Ewing sarcoma—tumors that usually develop in the cavity of the leg and arm bones
Fibrosarcoma and malignant fibrous histiocytoma—develop in soft tissues such as tendons, ligaments, fat, and muscle, and move to the bones of the legs, arms, and jaw
Giant cell tumor—a primary bone tumor, most common in the arm or leg bones
Chordoma—primary bone tumor that usually occurs in the skull or spine
Bone cancer occurs when cells divide without control or order. These cells grow together to form a tumor. These tumors are malignant. That means they can invade nearby tissues. It causes damage to nearby healthy tissue and can spread to other parts of the body.
The exact cause of primary bone cancer is unknown. Genes most likely play a role. Genetics play a major role in most cases.
Factors that may increase your chance of bone cancer include:
The results from tests will be used for staging. This will outline how far the cancer has spread and how aggressive it is. It will be used to help make a treatment plan.
Treatment depends on the type, stage, and location of the cancer. It also depends on your overall health. Talk with your doctor about the best treatment plan for you. Treatment options include:
Surgery is a common option for bone cancer. It is done to remove the cancer and healthy tissue around the area. This will help to make sure all cancer has been removed. Some nearby lymph nodes may also be removed. They will be tested to see if the cancer has spread.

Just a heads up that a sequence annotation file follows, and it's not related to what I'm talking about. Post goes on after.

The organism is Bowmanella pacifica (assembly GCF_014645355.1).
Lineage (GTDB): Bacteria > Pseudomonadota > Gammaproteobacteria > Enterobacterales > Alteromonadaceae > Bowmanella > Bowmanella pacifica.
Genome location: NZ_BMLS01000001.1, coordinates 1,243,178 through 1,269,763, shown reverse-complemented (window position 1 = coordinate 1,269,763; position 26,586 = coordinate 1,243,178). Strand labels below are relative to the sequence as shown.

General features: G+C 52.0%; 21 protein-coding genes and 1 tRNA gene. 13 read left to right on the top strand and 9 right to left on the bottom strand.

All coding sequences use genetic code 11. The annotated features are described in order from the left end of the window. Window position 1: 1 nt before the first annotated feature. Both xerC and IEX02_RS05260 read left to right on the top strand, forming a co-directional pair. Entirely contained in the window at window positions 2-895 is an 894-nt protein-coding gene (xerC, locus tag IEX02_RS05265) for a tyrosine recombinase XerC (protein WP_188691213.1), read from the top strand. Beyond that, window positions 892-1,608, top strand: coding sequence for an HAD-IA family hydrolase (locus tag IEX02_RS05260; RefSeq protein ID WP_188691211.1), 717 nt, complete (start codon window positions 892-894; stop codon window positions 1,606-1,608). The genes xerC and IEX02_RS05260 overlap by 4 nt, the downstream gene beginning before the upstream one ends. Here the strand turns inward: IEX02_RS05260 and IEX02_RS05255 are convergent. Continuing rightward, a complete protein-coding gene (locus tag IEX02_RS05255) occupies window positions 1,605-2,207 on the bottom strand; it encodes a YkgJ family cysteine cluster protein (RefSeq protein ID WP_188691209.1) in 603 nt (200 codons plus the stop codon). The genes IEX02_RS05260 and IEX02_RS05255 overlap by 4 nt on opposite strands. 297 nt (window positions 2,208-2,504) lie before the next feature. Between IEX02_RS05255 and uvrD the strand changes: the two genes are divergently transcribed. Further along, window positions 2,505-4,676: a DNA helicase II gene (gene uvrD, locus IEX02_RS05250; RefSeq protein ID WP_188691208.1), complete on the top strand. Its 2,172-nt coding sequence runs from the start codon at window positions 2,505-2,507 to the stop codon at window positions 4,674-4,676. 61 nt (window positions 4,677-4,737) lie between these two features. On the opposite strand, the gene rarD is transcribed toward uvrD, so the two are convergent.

Sometimes large areas of bone will need to be removed. Metal plates or bone grafts may be needed to support the bone after the cancer is removed. Sometimes the entire limb may need to be removed.
is the use of drugs to kill cancer cells. Chemotherapy may be given in many forms, including by pill, by injection, and through a tube called a catheter. The drugs enter the bloodstream and travel through the body. It may help to treat cancer that has spread. It is not used for all types of bone cancer.
Radiation will kill cancer cells. It can be used to clean an area of cancer cells and to shrink tumors. It may be used:
To treat tumors that cannot be removed through surgery
After surgery to kill any cancer cells that remain
To shrink tumors before surgery to reduce need for amputation
Radiation may be:
External—from a source outside the body
Internal—radioactive materials placed into the body near the cancer cells
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